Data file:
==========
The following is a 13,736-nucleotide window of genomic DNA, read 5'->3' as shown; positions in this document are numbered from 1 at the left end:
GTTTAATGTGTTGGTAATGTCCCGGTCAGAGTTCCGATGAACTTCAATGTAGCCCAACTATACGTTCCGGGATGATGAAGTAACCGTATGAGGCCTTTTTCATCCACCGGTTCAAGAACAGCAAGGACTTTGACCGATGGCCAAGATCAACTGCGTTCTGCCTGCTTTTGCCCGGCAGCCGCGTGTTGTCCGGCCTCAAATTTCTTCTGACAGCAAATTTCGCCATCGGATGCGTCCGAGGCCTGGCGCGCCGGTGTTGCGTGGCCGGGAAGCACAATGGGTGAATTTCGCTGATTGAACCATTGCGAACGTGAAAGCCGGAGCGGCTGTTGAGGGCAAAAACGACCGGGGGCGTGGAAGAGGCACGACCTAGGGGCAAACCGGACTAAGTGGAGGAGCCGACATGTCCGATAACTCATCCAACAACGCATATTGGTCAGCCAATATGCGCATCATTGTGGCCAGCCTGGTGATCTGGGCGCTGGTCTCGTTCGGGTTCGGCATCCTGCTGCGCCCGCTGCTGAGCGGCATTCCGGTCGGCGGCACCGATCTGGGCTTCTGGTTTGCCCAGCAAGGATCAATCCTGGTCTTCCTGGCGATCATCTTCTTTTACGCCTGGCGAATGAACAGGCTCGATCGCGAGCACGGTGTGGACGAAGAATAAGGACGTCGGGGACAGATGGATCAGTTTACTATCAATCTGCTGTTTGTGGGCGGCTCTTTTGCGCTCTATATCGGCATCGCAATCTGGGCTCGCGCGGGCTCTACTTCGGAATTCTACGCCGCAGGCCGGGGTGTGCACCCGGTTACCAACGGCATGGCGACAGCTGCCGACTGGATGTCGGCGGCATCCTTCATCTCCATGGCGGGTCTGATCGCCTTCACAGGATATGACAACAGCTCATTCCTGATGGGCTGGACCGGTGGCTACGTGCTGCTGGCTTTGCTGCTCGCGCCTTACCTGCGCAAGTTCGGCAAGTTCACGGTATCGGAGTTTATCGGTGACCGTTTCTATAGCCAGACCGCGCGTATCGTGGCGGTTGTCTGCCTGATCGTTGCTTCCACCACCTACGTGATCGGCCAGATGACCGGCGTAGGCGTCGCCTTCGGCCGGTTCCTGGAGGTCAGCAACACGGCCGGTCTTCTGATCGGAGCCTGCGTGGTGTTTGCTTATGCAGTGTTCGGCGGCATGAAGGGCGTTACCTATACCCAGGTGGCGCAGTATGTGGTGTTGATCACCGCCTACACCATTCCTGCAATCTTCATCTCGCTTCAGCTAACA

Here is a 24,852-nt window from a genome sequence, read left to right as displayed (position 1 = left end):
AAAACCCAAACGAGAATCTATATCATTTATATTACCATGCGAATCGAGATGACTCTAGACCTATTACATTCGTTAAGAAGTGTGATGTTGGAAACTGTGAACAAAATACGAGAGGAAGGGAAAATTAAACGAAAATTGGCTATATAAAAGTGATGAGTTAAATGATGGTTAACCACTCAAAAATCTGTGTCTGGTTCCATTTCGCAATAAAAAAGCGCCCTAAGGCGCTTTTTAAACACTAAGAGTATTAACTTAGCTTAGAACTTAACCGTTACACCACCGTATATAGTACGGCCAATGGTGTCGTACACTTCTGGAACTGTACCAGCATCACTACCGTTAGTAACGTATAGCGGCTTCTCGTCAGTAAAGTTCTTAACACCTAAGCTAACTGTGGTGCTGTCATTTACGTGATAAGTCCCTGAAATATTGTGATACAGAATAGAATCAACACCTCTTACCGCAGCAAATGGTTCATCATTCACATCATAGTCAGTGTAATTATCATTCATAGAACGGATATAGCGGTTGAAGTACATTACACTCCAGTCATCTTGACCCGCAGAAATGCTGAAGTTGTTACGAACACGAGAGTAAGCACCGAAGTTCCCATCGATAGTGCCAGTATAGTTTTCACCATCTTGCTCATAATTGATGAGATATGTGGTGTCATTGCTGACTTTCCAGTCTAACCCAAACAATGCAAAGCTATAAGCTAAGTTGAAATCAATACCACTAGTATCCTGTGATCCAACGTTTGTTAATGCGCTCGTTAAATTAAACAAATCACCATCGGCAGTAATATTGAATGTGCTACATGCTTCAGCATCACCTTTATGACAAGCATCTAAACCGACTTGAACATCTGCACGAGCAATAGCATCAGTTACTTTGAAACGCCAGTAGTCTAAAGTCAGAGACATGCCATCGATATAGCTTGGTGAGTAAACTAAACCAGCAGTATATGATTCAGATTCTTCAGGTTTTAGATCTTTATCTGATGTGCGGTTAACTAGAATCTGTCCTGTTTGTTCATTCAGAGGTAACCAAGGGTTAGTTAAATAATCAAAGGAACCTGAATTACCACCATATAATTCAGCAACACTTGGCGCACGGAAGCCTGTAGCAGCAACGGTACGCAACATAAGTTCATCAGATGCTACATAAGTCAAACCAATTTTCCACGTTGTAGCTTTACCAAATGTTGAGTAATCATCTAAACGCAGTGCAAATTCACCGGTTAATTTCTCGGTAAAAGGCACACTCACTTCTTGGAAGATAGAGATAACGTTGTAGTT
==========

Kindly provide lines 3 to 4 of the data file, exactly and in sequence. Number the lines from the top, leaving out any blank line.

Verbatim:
Here is a 24,852-nt window from a genome sequence, read left to right as displayed (position 1 = left end):
AAAACCCAAACGAGAATCTATATCATTTATATTACCATGCGAATCGAGATGACTCTAGACCTATTACATTCGTTAAGAAGTGTGATGTTGGAAACTGTGAACAAAATACGAGAGGAAGGGAAAATTAAACGAAAATTGGCTATATAAAAGTGATGAGTTAAATGATGGTTAACCACTCAAAAATCTGTGTCTGGTTCCATTTCGCAATAAAAAAGCGCCCTAAGGCGCTTTTTAAACACTAAGAGTATTAACTTAGCTTAGAACTTAACCGTTACACCACCGTATATAGTACGGCCAATGGTGTCGTACACTTCTGGAACTGTACCAGCATCACTACCGTTAGTAACGTATAGCGGCTTCTCGTCAGTAAAGTTCTTAACACCTAAGCTAACTGTGGTGCTGTCATTTACGTGATAAGTCCCTGAAATATTGTGATACAGAATAGAATCAACACCTCTTACCGCAGCAAATGGTTCATCATTCACATCATAGTCAGTGTAATTATCATTCATAGAACGGATATAGCGGTTGAAGTACATTACACTCCAGTCATCTTGACCCGCAGAAATGCTGAAGTTGTTACGAACACGAGAGTAAGCACCGAAGTTCCCATCGATAGTGCCAGTATAGTTTTCACCATCTTGCTCATAATTGATGAGATATGTGGTGTCATTGCTGACTTTCCAGTCTAACCCAAACAATGCAAAGCTATAAGCTAAGTTGAAATCAATACCACTAGTATCCTGTGATCCAACGTTTGTTAATGCGCTCGTTAAATTAAACAAATCACCATCGGCAGTAATATTGAATGTGCTACATGCTTCAGCATCACCTTTATGACAAGCATCTAAACCGACTTGAACATCTGCACGAGCAATAGCATCAGTTACTTTGAAACGCCAGTAGTCTAAAGTCAGAGACATGCCATCGATATAGCTTGGTGAGTAAACTAAACCAGCAGTATATGATTCAGATTCTTCAGGTTTTAGATCTTTATCTGATGTGCGGTTAACTAGAATCTGTCCTGTTTGTTCATTCAGAGGTAACCAAGGGTTAGTTAAATAATCAAAGGAACCTGAATTACCACCATATAATTCAGCAACACTTGGCGCACGGAAGCCTGTAGCAGCAACGGTACGCAACATAAGTTCATCAGATGCTACATAAGTCAAACCAATTTTCCACGTTGTAGCTTTACCAAATGTTGAGTAATCATCTAAACGCAGTGCAAATTCACCGGTTAATTTCTCGGTAAAAGGCACACTCACTTCTTGGAAGATAGAGATAACGTTGTAGTT